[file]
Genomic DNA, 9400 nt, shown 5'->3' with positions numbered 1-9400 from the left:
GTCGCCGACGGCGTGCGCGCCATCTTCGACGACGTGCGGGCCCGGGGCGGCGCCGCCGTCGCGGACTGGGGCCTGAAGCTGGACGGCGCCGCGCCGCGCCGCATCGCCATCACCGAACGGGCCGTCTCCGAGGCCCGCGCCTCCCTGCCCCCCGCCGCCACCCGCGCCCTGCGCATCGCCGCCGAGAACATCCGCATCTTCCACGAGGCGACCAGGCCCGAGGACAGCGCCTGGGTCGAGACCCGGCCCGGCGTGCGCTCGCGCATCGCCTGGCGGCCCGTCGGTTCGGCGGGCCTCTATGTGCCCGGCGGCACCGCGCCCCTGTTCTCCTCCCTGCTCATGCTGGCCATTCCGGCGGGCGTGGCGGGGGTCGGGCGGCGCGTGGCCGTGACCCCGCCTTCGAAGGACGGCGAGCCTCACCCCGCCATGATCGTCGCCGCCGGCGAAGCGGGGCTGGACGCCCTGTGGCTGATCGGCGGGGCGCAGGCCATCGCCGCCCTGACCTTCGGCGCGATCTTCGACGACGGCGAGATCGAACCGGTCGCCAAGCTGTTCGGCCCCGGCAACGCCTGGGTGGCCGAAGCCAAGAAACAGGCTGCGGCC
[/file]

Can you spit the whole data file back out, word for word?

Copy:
Genomic DNA, 9400 nt, shown 5'->3' with positions numbered 1-9400 from the left:
GTCGCCGACGGCGTGCGCGCCATCTTCGACGACGTGCGGGCCCGGGGCGGCGCCGCCGTCGCGGACTGGGGCCTGAAGCTGGACGGCGCCGCGCCGCGCCGCATCGCCATCACCGAACGGGCCGTCTCCGAGGCCCGCGCCTCCCTGCCCCCCGCCGCCACCCGCGCCCTGCGCATCGCCGCCGAGAACATCCGCATCTTCCACGAGGCGACCAGGCCCGAGGACAGCGCCTGGGTCGAGACCCGGCCCGGCGTGCGCTCGCGCATCGCCTGGCGGCCCGTCGGTTCGGCGGGCCTCTATGTGCCCGGCGGCACCGCGCCCCTGTTCTCCTCCCTGCTCATGCTGGCCATTCCGGCGGGCGTGGCGGGGGTCGGGCGGCGCGTGGCCGTGACCCCGCCTTCGAAGGACGGCGAGCCTCACCCCGCCATGATCGTCGCCGCCGGCGAAGCGGGGCTGGACGCCCTGTGGCTGATCGGCGGGGCGCAGGCCATCGCCGCCCTGACCTTCGGCGCGATCTTCGACGACGGCGAGATCGAACCGGTCGCCAAGCTGTTCGGCCCCGGCAACGCCTGGGTGGCCGAAGCCAAGAAACAGGCTGCGGCC